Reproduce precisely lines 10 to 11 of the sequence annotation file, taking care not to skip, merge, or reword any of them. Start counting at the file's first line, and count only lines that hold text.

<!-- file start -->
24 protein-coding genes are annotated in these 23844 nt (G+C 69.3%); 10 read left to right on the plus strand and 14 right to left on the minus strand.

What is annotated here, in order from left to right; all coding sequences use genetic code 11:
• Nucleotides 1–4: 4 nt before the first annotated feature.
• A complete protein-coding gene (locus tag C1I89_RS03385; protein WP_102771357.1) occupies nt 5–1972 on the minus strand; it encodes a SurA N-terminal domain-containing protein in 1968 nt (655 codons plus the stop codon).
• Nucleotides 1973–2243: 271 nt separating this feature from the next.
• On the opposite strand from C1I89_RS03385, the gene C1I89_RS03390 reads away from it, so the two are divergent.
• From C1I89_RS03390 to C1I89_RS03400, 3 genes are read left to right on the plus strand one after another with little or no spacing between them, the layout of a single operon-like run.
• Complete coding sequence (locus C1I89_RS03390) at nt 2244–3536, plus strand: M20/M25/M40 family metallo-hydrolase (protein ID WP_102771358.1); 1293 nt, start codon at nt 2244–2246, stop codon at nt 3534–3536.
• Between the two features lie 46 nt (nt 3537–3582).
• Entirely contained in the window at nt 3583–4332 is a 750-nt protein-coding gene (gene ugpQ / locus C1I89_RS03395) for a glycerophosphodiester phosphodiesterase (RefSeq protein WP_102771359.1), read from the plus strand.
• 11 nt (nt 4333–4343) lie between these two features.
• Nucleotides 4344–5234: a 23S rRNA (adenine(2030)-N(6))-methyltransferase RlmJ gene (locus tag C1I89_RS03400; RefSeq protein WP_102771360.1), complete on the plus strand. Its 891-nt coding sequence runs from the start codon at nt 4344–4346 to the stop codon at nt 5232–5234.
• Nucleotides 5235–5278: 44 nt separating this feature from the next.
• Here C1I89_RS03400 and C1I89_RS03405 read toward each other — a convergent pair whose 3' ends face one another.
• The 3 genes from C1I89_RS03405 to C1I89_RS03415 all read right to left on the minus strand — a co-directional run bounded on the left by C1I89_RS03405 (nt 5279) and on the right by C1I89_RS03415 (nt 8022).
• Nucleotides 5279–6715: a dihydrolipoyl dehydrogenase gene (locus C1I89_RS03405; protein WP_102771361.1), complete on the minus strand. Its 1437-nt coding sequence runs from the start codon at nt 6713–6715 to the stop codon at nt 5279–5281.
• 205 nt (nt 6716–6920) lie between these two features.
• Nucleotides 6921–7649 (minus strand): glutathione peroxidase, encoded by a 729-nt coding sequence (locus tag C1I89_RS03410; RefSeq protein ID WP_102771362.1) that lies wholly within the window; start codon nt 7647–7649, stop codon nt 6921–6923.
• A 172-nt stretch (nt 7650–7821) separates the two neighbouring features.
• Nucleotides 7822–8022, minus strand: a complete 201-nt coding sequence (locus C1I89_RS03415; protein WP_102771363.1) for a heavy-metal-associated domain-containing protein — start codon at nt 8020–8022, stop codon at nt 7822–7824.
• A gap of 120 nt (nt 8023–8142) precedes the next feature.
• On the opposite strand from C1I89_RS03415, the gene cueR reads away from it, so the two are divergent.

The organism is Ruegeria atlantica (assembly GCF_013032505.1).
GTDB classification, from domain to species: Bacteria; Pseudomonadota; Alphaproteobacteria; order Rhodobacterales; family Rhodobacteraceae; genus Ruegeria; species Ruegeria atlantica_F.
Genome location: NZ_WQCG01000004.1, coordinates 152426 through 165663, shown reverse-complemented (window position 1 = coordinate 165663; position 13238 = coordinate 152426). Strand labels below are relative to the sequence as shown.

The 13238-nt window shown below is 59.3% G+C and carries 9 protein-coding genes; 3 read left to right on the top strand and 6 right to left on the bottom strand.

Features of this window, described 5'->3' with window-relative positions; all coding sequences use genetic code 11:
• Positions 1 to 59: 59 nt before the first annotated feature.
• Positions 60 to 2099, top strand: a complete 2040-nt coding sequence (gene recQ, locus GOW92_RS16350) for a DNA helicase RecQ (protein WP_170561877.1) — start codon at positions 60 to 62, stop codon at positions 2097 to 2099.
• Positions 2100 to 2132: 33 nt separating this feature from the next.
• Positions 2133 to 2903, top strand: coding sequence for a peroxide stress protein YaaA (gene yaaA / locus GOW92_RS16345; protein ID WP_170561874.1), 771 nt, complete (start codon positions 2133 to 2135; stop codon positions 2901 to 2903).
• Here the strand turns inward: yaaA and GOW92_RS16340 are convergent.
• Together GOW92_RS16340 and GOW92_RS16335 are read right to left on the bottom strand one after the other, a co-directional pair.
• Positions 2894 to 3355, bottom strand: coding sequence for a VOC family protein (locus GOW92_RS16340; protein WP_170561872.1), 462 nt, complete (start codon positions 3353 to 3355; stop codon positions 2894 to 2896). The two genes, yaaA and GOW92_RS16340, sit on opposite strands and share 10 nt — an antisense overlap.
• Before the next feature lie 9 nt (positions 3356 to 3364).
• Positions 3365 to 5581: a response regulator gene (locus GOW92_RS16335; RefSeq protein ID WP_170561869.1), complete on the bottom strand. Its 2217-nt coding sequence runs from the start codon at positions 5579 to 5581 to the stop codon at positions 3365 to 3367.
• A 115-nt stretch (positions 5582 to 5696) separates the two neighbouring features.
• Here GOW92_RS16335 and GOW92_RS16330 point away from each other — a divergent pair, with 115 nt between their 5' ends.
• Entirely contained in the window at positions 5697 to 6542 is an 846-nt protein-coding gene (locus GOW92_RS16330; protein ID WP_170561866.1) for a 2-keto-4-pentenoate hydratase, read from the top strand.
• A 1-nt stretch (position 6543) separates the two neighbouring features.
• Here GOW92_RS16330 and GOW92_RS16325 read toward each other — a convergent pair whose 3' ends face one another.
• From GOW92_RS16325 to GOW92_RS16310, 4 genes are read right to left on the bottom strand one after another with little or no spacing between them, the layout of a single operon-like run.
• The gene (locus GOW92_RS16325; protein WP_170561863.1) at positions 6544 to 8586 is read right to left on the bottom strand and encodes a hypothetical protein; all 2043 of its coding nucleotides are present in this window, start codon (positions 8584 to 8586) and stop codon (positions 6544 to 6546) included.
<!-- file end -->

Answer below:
• Entirely contained in the window at nt 3583–4332 is a 750-nt protein-coding gene (gene ugpQ / locus C1I89_RS03395) for a glycerophosphodiester phosphodiesterase (RefSeq protein WP_102771359.1), read from the plus strand.
• 11 nt (nt 4333–4343) lie between these two features.